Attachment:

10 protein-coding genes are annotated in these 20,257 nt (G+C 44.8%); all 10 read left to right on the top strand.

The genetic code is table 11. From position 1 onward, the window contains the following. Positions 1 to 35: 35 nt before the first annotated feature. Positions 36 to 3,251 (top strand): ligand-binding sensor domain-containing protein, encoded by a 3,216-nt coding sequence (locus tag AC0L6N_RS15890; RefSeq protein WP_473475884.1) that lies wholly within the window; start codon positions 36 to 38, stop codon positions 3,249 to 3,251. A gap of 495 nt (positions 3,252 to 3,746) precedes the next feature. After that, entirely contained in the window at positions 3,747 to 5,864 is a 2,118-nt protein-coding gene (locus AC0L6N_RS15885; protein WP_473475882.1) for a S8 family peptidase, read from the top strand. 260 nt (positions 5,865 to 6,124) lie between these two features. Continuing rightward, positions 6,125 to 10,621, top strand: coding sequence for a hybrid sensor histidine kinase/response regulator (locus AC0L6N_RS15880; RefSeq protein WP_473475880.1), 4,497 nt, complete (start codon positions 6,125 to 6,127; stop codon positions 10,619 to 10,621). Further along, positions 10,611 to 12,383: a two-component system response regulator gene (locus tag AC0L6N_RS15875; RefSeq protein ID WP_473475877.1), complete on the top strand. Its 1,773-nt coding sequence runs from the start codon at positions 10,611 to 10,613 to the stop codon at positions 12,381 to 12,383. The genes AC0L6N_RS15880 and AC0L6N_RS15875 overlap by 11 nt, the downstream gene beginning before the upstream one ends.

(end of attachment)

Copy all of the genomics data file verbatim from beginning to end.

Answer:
10 protein-coding genes are annotated in these 20,257 nt (G+C 44.8%); all 10 read left to right on the top strand.

The genetic code is table 11. From position 1 onward, the window contains the following. Positions 1 to 35: 35 nt before the first annotated feature. Positions 36 to 3,251 (top strand): ligand-binding sensor domain-containing protein, encoded by a 3,216-nt coding sequence (locus tag AC0L6N_RS15890; RefSeq protein WP_473475884.1) that lies wholly within the window; start codon positions 36 to 38, stop codon positions 3,249 to 3,251. A gap of 495 nt (positions 3,252 to 3,746) precedes the next feature. After that, entirely contained in the window at positions 3,747 to 5,864 is a 2,118-nt protein-coding gene (locus AC0L6N_RS15885; protein WP_473475882.1) for a S8 family peptidase, read from the top strand. 260 nt (positions 5,865 to 6,124) lie between these two features. Continuing rightward, positions 6,125 to 10,621, top strand: coding sequence for a hybrid sensor histidine kinase/response regulator (locus AC0L6N_RS15880; RefSeq protein WP_473475880.1), 4,497 nt, complete (start codon positions 6,125 to 6,127; stop codon positions 10,619 to 10,621). Further along, positions 10,611 to 12,383: a two-component system response regulator gene (locus tag AC0L6N_RS15875; RefSeq protein ID WP_473475877.1), complete on the top strand. Its 1,773-nt coding sequence runs from the start codon at positions 10,611 to 10,613 to the stop codon at positions 12,381 to 12,383. The genes AC0L6N_RS15880 and AC0L6N_RS15875 overlap by 11 nt, the downstream gene beginning before the upstream one ends.